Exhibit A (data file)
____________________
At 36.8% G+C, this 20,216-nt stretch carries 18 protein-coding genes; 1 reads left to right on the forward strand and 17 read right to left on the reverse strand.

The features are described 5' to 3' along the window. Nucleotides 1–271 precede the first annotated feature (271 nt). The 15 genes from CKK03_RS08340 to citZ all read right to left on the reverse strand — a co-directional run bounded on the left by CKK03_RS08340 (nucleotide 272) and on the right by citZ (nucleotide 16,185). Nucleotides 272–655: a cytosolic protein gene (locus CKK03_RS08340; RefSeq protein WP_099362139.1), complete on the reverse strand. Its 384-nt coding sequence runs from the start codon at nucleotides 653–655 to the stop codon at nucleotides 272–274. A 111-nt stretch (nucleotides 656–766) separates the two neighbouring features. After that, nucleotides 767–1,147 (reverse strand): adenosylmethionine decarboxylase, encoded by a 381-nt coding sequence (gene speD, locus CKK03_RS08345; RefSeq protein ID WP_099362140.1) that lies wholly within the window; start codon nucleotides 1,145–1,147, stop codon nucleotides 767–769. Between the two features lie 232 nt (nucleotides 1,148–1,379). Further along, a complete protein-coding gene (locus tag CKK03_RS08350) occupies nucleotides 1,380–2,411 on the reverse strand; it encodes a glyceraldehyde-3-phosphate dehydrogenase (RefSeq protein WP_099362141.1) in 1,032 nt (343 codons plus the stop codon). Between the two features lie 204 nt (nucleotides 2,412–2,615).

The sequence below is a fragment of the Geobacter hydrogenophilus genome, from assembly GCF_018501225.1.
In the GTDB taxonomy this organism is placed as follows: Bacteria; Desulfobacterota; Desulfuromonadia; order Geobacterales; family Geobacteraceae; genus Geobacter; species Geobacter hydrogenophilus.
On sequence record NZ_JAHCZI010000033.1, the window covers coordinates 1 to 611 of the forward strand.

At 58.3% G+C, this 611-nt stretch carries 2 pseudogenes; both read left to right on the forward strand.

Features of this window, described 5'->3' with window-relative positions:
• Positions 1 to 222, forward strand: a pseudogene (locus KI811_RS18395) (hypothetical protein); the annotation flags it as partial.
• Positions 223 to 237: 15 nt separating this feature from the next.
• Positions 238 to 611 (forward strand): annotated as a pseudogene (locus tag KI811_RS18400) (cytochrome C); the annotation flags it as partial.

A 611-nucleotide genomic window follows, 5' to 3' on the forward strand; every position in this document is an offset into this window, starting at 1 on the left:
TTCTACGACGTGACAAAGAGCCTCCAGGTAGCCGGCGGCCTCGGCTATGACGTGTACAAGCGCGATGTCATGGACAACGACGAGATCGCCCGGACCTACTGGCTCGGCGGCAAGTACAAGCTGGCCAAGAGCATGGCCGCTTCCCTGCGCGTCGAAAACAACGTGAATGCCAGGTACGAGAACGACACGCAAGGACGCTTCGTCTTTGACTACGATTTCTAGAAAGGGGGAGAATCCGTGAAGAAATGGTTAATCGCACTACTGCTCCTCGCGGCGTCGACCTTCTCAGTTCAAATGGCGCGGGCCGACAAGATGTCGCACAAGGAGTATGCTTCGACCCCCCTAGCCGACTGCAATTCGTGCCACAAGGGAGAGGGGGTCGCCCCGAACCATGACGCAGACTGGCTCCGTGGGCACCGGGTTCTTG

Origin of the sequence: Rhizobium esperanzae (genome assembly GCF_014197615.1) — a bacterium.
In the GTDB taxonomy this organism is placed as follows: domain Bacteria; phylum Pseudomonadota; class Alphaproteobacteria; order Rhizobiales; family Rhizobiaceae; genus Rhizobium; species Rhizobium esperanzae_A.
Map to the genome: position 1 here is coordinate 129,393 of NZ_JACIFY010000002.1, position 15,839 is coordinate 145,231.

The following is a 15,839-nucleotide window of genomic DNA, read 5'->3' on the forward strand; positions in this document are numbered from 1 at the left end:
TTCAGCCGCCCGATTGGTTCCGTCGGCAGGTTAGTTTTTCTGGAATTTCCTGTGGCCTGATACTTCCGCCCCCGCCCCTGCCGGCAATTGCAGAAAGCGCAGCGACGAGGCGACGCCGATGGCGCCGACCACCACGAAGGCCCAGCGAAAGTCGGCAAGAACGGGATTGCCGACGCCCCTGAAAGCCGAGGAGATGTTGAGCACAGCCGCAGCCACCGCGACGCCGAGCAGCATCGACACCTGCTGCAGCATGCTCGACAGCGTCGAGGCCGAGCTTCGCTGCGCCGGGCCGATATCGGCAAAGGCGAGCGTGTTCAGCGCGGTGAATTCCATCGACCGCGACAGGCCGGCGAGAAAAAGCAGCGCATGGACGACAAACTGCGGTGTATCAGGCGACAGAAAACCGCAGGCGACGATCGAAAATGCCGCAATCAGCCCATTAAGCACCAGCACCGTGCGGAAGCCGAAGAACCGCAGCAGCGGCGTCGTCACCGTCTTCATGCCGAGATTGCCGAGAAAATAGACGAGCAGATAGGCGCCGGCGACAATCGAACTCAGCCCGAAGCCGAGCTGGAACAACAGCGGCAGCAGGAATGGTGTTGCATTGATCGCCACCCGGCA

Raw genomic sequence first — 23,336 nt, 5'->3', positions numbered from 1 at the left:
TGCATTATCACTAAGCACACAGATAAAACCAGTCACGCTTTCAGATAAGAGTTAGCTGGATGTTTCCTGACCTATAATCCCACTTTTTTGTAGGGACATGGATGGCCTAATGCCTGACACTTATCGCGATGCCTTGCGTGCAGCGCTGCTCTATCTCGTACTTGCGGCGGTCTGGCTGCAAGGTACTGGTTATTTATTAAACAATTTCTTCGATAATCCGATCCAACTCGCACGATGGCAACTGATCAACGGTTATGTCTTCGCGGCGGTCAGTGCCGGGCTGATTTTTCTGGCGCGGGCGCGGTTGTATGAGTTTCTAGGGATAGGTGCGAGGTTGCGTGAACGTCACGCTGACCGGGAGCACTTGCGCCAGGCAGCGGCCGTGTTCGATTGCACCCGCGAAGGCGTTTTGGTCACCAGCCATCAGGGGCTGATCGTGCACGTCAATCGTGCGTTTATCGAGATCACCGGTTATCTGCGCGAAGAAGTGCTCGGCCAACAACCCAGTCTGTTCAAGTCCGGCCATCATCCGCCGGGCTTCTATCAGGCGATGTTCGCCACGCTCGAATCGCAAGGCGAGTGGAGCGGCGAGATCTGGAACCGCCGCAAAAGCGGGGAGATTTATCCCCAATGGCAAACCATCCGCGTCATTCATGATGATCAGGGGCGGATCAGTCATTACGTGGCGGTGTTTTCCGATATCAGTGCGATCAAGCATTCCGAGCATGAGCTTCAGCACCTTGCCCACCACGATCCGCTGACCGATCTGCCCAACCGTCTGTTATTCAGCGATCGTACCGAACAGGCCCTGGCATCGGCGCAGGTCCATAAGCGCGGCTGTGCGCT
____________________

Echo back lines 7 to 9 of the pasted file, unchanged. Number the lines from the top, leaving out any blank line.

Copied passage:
Features of this window, described 5'->3' with window-relative positions:
• Positions 1 to 222, forward strand: a pseudogene (locus KI811_RS18395) (hypothetical protein); the annotation flags it as partial.
• Positions 223 to 237: 15 nt separating this feature from the next.